What’s revelatory about No Fun is the reactions on the other side of the chat. On a site meant to connect people, what we see instead is rampant callousness. During the several hours of the Mattes’ performance, thousands of viewers were confronted with a horrifyingly realistic hanging. Yet only one user tried to help Mattes. Many viewers laugh nervously or tell each other that the suicide must be fake. Others have a Gladiator moment—clearly annoyed that the victim isn’t sufficiently entertaining them. One user types, “u have to die” to Mattes. Even more disturbing, one masked viewer appears unfazed, silently playing the guitar as he stares at the lifelessly swinging body. Another actually starts masturbating…. The artists purposefully make no judgments; they leave that to us.


Excerpt of T3511, by Heather Dewey-Hagborg another potentially decade-defining work is showing on the LES until August 9th. Run to see the whole work while you can. Video courtesy of the artist and Fridman Gallery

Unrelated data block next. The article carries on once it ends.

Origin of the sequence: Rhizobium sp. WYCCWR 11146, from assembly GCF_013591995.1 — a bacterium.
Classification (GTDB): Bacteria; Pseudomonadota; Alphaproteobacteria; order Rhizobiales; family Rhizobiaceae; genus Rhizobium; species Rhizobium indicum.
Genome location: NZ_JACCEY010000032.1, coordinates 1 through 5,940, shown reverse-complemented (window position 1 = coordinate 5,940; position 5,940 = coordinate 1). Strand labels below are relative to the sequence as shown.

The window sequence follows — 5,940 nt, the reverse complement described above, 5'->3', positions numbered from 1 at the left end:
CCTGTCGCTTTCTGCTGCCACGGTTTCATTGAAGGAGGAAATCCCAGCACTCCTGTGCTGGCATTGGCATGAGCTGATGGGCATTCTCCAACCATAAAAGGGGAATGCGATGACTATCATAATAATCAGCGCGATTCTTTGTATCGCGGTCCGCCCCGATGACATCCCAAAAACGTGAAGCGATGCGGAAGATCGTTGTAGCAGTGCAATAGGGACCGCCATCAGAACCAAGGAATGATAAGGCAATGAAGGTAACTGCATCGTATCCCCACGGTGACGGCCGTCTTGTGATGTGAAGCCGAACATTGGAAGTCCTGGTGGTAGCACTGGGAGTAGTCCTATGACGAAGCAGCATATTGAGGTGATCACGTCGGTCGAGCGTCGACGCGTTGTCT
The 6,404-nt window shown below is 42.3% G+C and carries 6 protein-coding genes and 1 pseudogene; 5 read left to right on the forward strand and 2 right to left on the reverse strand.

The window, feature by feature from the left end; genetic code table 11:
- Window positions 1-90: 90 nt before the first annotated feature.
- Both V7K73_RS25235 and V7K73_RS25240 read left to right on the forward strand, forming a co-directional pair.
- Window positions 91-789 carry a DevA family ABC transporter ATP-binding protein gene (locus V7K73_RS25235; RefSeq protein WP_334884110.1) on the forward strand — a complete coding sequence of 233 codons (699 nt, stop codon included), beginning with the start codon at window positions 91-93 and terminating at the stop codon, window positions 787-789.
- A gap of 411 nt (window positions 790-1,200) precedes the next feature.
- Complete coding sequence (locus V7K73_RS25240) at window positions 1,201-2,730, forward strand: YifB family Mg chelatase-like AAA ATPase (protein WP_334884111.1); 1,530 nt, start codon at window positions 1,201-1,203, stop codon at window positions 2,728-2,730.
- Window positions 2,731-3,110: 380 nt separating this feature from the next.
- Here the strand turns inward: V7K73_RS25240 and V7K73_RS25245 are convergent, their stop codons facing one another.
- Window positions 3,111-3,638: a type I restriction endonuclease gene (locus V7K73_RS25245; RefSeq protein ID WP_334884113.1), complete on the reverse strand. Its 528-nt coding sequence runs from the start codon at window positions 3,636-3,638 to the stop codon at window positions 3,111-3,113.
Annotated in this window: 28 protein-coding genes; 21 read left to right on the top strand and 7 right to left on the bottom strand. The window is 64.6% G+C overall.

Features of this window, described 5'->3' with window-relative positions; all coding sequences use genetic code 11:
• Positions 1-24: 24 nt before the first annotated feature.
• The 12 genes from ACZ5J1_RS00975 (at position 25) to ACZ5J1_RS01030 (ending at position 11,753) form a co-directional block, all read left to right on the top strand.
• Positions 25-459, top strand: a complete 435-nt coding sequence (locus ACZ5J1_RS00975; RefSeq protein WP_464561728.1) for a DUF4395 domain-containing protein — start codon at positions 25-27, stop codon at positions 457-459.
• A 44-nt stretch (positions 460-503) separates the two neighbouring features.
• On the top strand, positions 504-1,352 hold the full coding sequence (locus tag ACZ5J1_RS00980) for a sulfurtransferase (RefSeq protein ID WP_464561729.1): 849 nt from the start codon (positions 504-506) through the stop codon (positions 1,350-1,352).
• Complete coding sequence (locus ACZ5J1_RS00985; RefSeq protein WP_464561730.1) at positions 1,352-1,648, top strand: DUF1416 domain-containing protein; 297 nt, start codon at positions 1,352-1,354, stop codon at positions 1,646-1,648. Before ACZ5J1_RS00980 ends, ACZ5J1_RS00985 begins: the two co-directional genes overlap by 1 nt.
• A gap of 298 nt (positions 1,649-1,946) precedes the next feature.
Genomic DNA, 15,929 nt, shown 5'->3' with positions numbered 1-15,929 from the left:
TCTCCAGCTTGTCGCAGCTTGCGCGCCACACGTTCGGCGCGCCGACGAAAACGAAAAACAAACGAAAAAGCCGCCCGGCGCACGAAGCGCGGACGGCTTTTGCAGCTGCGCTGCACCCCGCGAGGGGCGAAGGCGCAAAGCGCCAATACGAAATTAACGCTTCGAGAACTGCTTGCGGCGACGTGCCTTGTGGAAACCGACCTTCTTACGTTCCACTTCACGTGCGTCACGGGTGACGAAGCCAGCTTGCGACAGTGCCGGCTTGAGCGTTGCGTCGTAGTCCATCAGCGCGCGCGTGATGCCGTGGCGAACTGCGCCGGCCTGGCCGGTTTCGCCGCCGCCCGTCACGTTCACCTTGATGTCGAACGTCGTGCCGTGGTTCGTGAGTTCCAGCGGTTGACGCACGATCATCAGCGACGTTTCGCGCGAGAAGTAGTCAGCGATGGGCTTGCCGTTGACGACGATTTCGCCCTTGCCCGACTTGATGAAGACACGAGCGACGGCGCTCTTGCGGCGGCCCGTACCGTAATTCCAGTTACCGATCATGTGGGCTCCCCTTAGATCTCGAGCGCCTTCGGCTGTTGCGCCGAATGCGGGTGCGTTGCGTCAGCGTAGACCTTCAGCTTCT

This year another potentially decade-defining work is showing on the LES at Fridman Gallery until August 9th. Run to see the whole thing while you can. Seriously. The video above is just an excerpt, and the show is by another brilliant Eyebeam alum, Heather Dewey-Hagborg. A scientist and an artist, Dewey-Hagborg’s At the Temperature of My Body will introduce you to a whole other level of privacy invasion. Not just your data is at risk, but your very cells. Turns out that you don’t just need a webcam cover to keep the NSA from spying on you. You also need to beware that almost anyone can now grow and “immortalize” your DNA—without your knowledge or consent.